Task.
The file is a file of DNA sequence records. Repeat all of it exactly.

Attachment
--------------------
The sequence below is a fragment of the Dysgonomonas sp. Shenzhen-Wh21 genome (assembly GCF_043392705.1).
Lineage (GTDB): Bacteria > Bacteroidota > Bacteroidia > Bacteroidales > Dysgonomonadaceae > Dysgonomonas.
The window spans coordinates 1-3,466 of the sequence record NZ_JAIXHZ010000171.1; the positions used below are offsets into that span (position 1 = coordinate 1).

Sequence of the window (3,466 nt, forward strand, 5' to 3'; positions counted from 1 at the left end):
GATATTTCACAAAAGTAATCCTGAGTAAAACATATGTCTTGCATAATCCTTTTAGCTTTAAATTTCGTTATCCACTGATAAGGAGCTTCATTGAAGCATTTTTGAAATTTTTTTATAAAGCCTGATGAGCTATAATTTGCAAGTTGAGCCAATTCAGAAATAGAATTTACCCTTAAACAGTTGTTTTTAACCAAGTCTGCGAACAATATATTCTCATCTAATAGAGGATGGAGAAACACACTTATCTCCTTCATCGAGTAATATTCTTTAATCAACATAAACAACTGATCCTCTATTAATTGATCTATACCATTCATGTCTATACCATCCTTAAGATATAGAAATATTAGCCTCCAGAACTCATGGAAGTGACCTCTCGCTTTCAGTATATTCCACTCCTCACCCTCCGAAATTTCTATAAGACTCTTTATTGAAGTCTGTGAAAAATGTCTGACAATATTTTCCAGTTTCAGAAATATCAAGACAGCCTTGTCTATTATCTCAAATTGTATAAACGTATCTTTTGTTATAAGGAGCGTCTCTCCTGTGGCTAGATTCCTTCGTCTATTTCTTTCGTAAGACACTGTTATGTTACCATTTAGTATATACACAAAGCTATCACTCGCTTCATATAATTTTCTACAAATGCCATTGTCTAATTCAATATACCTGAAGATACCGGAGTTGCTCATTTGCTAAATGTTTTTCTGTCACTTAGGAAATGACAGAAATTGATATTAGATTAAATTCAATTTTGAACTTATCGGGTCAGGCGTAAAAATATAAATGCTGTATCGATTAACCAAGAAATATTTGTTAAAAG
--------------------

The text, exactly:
The sequence below is a fragment of the Dysgonomonas sp. Shenzhen-Wh21 genome (assembly GCF_043392705.1).
Lineage (GTDB): Bacteria > Bacteroidota > Bacteroidia > Bacteroidales > Dysgonomonadaceae > Dysgonomonas.
The window spans coordinates 1-3,466 of the sequence record NZ_JAIXHZ010000171.1; the positions used below are offsets into that span (position 1 = coordinate 1).

Sequence of the window (3,466 nt, forward strand, 5' to 3'; positions counted from 1 at the left end):
GATATTTCACAAAAGTAATCCTGAGTAAAACATATGTCTTGCATAATCCTTTTAGCTTTAAATTTCGTTATCCACTGATAAGGAGCTTCATTGAAGCATTTTTGAAATTTTTTTATAAAGCCTGATGAGCTATAATTTGCAAGTTGAGCCAATTCAGAAATAGAATTTACCCTTAAACAGTTGTTTTTAACCAAGTCTGCGAACAATATATTCTCATCTAATAGAGGATGGAGAAACACACTTATCTCCTTCATCGAGTAATATTCTTTAATCAACATAAACAACTGATCCTCTATTAATTGATCTATACCATTCATGTCTATACCATCCTTAAGATATAGAAATATTAGCCTCCAGAACTCATGGAAGTGACCTCTCGCTTTCAGTATATTCCACTCCTCACCCTCCGAAATTTCTATAAGACTCTTTATTGAAGTCTGTGAAAAATGTCTGACAATATTTTCCAGTTTCAGAAATATCAAGACAGCCTTGTCTATTATCTCAAATTGTATAAACGTATCTTTTGTTATAAGGAGCGTCTCTCCTGTGGCTAGATTCCTTCGTCTATTTCTTTCGTAAGACACTGTTATGTTACCATTTAGTATATACACAAAGCTATCACTCGCTTCATATAATTTTCTACAAATGCCATTGTCTAATTCAATATACCTGAAGATACCGGAGTTGCTCATTTGCTAAATGTTTTTCTGTCACTTAGGAAATGACAGAAATTGATATTAGATTAAATTCAATTTTGAACTTATCGGGTCAGGCGTAAAAATATAAATGCTGTATCGATTAACCAAGAAATATTTGTTAAAAG